HRC41 – MRG statement on extractivism and racial discrimination
Human Rights Council – 41stSession
Geneva, Monday 8thJuly 2019
ID with Special Rapporteur on racism – item 9
Thank you Mr. President, Madame Special Rapporteur,
Minority Rights Group welcomes your report on extractivism, economic exploitation and their relation with racial discrimination.
Your report highlights how poverty, discrimination and marginalization increases the vulnerability of entire communities that are routinely dispossessed of their lands and of their livelihoods, exploited economically and exposed to polluted environments.
We have recently documented the situation of Roma in the Bulgarian town of Pernik, where companies undertake illegal coal mining in hazardous circumstances. The Roma community living in Pernik is trapped in a vicious cycle of contamination, exploitation and ill health. In that case, like in cases you have mentioned in your report, racial discrimination and its consequences in terms of poverty and economic, social and political marginalization, leaves these communities with little recourse but to accept unhealthy, hazardous jobs that are making their environment more difficult to live in.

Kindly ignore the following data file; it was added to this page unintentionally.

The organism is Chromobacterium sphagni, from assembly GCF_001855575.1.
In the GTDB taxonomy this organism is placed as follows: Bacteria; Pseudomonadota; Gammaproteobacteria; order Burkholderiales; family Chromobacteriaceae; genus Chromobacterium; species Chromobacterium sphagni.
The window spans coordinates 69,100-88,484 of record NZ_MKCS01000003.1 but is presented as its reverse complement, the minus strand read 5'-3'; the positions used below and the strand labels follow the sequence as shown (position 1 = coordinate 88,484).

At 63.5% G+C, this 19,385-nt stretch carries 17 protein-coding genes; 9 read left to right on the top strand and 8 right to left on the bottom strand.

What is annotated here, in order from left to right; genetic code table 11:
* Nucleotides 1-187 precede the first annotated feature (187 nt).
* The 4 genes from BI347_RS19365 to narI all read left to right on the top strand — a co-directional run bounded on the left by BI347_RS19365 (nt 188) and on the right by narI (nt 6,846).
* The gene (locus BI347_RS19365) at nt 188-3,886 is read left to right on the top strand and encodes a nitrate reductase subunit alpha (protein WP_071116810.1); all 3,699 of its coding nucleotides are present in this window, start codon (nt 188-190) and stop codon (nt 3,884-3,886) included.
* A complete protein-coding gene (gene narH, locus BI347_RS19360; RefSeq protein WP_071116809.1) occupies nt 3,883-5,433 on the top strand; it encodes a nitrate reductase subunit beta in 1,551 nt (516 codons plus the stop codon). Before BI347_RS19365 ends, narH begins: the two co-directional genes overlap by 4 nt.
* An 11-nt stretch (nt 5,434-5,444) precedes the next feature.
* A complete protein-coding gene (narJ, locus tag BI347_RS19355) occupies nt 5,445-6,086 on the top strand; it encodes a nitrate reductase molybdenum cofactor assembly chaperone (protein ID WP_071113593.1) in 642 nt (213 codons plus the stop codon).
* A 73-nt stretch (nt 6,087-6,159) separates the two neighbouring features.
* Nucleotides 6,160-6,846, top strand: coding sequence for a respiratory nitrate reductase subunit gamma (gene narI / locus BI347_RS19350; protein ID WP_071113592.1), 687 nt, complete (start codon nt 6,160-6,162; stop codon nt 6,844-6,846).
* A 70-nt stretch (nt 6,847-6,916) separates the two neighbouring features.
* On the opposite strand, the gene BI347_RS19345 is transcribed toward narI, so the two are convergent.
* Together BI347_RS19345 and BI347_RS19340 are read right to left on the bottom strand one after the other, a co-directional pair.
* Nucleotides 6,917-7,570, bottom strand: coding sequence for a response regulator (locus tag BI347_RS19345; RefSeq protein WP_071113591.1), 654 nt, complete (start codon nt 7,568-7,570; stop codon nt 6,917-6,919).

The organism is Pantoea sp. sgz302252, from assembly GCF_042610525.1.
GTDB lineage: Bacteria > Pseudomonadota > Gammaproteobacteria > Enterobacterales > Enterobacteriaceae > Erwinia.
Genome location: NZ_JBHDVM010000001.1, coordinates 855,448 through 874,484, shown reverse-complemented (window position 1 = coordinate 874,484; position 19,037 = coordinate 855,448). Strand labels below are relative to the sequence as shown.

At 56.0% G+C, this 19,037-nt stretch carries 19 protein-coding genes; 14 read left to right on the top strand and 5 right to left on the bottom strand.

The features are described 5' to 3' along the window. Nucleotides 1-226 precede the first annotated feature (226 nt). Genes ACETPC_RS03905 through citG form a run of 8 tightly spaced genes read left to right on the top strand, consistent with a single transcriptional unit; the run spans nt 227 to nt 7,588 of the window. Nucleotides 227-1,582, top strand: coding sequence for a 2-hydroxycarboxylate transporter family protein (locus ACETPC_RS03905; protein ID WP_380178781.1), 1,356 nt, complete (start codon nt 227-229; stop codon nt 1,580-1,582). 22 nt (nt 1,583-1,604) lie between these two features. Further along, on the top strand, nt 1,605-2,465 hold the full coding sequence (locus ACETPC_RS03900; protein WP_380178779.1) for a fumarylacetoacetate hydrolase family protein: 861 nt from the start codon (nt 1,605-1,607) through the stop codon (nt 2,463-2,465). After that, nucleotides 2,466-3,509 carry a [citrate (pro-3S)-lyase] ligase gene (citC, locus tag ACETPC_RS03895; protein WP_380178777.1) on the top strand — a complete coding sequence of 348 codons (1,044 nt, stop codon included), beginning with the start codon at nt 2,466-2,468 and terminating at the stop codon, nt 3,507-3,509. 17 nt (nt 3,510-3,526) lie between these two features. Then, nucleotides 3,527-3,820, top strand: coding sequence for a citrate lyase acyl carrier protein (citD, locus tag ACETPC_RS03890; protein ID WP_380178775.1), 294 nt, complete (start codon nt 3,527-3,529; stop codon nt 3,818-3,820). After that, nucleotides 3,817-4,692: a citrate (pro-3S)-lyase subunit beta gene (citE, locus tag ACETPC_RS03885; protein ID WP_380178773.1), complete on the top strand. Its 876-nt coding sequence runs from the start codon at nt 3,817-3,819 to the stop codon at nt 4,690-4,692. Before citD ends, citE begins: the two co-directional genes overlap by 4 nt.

We also want to stress that this vulnerability, coupled with the extremely important amount of money at stake in these extractive activities, puts human rights defenders working to protect the environment or who oppose land grabbing, at particular risk. According to Front Line Defenders, more than three-quarters of defenders killed for their work last year were defending land, environmental or indigenous peoples’ rights, often in the context of extractive industries and state-aligned mega-projects. The issue of impunity and state complicity in that context is particularly worrisome.
Just two months ago, our colleague Francia Marquez survived an armed attack, together with fellow human rights activists. She is an Afro-Colombian human rights defender and winner of the 2018 Goldman Environmental Award for her work to stop illegal gold mining affecting her Afro-descendent community of La Toma in Colombia. This attack was followed by further death threats to Afro-descendent activists, and perpetrators were able to pass several security checkpoints to reach the victims without being apprehended. This illustrates an unacceptable reality: when discriminated communities stand up against their exploitation and challenge financial interests, they risk paying for their human rights activism with their lives.
I thank you.